Under Pressure, Preliminary Springfield Police Complaint Data Released…
Caving to withering criticism from the media, the City Council and residents, Springfield Mayor Domenic Sarno has released preliminary data from his police complaints board. The Community Police Hearing Board is required under Sarno’s 2010 executive order to file annual reports, but has failed to do so for the past two years raising questions about the city’s commitment to the review board.
Already criticized for lacking the teeth to discipline police directly—that power lies with the Police Commissioner—the omission of reports for two years was another black eye for Sarno’s management of the city amid controversy over other boards and commissions. City officials including Solicitor Ed Pikula had blamed staff shortages and the attention MGM required for missing reports, but that appears to have changed given today’s announcement.
The data released shows a decline from 2014 to 2015 among complaints, referrals to the commissioner and discipline meted out. The findings have been termed “preliminary” and could be expanded upon as the information is review further.
“The statistics show CPHB is helping to ensure that all complaints are investigated thoroughly and fairly and has prohibited any complaint from being ‘swept under the rug,’” the mayor said according to the press release.
At first blush, the data released seems less comprehensive than what has been included in past reports, which have included the number of internal situations/complaints requiring review. Today’s release makes no reference to complaints/disciplinary proceedings initiated within the department.
An email to a mayoral spokesperson requesing internal complain information for 2014 and 2015 was not returned as of posting time.
Council President Michael Fenton, who in a recent press release blasted Sarno’s management of boards and commissions, including the police complaint board, told WMassP&I he had yet to review the preliminary data and would decline comment for now.
The two-year absence of the annual review was first reported by Masslive.
Though too small to prove a trend, there was mile improvement. Arrest and calls for service, including in today’s announcement do show a bumpy, but clear decline. In 2011, the city received 183,839 calls for service. That declined by about 10,000 calls the following year before rising to 176,897 in 2013. A spike of another 10,000 calls occurred in 2014 before settling down to 141,521 in 2015.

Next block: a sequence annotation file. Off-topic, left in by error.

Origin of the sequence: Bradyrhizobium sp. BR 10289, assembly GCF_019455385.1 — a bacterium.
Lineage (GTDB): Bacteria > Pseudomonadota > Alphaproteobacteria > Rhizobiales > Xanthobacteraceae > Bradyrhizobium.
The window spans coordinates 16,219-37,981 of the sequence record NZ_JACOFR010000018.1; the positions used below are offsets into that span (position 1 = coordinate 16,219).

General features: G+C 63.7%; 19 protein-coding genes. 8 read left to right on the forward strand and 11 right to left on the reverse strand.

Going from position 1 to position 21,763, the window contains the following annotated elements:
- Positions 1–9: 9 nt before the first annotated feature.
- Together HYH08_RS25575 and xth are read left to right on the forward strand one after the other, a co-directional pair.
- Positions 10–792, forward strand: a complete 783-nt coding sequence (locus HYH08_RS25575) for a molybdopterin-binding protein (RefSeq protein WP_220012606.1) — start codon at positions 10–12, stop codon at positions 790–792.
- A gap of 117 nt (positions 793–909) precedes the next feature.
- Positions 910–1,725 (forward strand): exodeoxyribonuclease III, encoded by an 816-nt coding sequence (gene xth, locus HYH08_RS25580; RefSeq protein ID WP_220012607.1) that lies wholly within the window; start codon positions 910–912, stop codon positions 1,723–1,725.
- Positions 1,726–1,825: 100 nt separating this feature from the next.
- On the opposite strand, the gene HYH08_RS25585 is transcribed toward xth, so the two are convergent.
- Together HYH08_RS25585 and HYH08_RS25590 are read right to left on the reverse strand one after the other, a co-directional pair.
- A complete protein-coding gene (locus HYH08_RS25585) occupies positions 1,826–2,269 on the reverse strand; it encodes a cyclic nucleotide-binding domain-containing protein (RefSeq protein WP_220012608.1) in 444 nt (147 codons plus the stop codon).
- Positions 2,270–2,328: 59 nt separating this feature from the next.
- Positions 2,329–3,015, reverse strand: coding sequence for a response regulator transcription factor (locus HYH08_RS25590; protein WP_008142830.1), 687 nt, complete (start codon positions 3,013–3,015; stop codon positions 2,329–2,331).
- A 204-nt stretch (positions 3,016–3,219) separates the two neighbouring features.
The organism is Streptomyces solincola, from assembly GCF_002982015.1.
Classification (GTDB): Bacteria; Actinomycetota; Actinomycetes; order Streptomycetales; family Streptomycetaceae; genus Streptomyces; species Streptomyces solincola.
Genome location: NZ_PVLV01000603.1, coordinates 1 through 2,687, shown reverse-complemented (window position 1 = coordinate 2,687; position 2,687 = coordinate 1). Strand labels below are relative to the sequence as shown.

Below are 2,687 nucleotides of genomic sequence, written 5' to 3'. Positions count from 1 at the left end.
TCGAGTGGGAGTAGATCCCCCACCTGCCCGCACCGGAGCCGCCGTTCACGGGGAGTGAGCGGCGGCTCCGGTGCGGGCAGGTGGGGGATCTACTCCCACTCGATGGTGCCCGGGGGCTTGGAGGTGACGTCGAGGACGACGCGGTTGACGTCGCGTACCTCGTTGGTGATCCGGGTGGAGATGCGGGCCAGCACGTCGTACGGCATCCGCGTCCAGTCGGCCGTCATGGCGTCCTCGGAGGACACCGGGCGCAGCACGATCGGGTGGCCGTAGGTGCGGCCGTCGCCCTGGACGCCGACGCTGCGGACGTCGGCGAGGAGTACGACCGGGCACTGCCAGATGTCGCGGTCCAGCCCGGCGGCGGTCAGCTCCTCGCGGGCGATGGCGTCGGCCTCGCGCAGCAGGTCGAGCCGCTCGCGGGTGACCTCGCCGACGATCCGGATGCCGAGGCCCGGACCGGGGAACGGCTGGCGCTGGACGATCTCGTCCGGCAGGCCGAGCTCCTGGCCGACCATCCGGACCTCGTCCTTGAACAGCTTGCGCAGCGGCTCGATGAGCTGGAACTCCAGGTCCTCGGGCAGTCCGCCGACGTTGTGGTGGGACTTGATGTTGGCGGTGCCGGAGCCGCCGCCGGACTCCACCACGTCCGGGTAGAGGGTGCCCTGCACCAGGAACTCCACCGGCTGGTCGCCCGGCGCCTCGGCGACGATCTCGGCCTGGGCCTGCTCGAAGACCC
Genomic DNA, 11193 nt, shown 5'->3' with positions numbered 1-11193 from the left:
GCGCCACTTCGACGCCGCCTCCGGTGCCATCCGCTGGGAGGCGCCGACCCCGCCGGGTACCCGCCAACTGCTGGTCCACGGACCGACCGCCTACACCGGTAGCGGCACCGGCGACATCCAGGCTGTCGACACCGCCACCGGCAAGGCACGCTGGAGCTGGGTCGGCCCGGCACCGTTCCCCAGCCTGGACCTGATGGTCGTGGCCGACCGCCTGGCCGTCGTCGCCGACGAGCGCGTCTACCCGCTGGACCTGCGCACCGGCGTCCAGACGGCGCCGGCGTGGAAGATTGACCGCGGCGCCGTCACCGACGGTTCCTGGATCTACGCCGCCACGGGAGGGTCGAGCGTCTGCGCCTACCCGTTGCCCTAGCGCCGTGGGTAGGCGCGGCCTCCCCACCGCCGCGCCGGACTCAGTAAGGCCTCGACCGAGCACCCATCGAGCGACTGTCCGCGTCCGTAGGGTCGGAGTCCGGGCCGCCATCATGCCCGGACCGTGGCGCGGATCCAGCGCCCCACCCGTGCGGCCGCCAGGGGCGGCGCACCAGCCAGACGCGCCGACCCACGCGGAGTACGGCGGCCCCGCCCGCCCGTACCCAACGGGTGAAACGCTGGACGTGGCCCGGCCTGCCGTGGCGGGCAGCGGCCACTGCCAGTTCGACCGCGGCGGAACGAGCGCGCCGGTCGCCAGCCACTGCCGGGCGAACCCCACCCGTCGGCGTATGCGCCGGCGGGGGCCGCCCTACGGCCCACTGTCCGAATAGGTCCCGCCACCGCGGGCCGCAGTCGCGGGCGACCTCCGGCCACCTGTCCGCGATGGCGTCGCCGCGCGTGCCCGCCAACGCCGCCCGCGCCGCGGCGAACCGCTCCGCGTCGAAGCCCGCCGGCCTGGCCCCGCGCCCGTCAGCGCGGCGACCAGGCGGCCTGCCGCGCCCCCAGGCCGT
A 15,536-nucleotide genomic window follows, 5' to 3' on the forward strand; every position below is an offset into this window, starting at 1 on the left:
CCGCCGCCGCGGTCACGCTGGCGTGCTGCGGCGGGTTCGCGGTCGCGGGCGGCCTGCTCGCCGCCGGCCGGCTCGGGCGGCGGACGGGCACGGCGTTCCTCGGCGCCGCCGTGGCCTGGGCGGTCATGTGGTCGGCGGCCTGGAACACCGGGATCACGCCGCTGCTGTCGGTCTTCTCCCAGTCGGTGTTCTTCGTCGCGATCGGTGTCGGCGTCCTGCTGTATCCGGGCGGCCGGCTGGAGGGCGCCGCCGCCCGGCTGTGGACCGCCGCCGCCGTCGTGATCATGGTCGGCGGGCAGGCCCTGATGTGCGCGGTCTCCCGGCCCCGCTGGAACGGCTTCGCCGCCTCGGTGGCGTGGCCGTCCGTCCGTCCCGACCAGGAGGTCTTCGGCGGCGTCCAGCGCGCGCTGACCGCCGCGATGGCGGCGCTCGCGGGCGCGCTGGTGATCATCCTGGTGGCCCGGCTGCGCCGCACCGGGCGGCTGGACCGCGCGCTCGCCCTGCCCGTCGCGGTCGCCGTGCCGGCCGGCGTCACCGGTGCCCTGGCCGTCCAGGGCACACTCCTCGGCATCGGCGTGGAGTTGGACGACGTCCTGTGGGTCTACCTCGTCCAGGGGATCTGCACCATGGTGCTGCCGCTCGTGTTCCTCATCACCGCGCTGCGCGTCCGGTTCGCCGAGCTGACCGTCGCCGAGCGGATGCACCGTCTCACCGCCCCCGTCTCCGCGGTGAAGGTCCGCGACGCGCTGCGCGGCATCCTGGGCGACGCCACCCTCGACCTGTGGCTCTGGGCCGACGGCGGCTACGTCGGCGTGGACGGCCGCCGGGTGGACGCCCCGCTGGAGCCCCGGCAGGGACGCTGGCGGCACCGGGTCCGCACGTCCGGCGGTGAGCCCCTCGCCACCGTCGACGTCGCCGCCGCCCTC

Arrests data were less erratic. The number of arrests Springfield’s Finest effected fell from 5,627 in 2011 to 4,205 in 2015. They bottomed out at 3,952 in 2013, but remained well below the 2011 figure.
Ominously, civilian complaints are not following a definite trend of decline. Data released today shows there were 20 fewer civilian complaints in 2015 compared to 2014, falling to 76. That is still higher than the 71 civilian complaints filed in 2013, but lower than the 81 in 2014. In 2011, there were 109 civilian complaints.
Earlier reports, while including internal complaints/disciplinary issues, did not have top lines for the number of cases brought before the board, the recommendations in those cases and the Police Commissioner’s final decision. However, compared to 2014, the board made substantially fewer recommendations in 2015 relative to the number of cases it reviewed.
In 2014, the board rendered opinions in all 183 cases it reviewed. In 2015, there were recommendations in barely more than half of the 141 cases taken up. Police Commissioner John Barbieri and his predecessor William Fitchet, who retired in 2014, accepted the board’s recommendations in all but six cases between both years.
“The CPHB review of each complaint consists of individual members of the CPHB taking time to visit the Police Department and review of every single citizen complaint received by the Police Department, with a recommendation for whether disciplinary charges should be initiated,” Denise Jordan, the mayor’s chief of staff and liaison to the board said in the press release.
Jordan also said the board also acts as a hearing board to comply with civil service laws as needed. That lends a slight impression of legitimacy to a board that has been criticized and mocked as impotent and unable to develop trust among city residents, particularly Springfield’s minority communities.
However, those criticisms are more complicated than that. Many critique leaving discipline in the hands of the commissioner, himself a lifelong city cop. Nevertheless, Barbieri has taken great pains to express his commitment to bringing wayward police to heel.
Officers and their union have also expressed little trust in the board’s ability to handle internal issues. The implication has often been that resolution of internal issues is limited to superior officers’ discipline of subordinate ones with little opportunity for rank and file cops to raise their concerns.
In his press release, Sarno also stated his intent to redraft his executive order for the board to have it draw information off of the department’s own crime analysis bureau. He also said he was ordering the Law Department to release this review annually as required.
Sarno did not wade into the controversy over the composition or strength of civilian oversight in his release, but did make allusion to the fact that residents were included in the process. In the past, the mayor has also argued that this model of civilian recommendations being submitted to the top cop removed politics from the process and was the path most communities were charting. The former is subjective and there is little evidence to support the latter.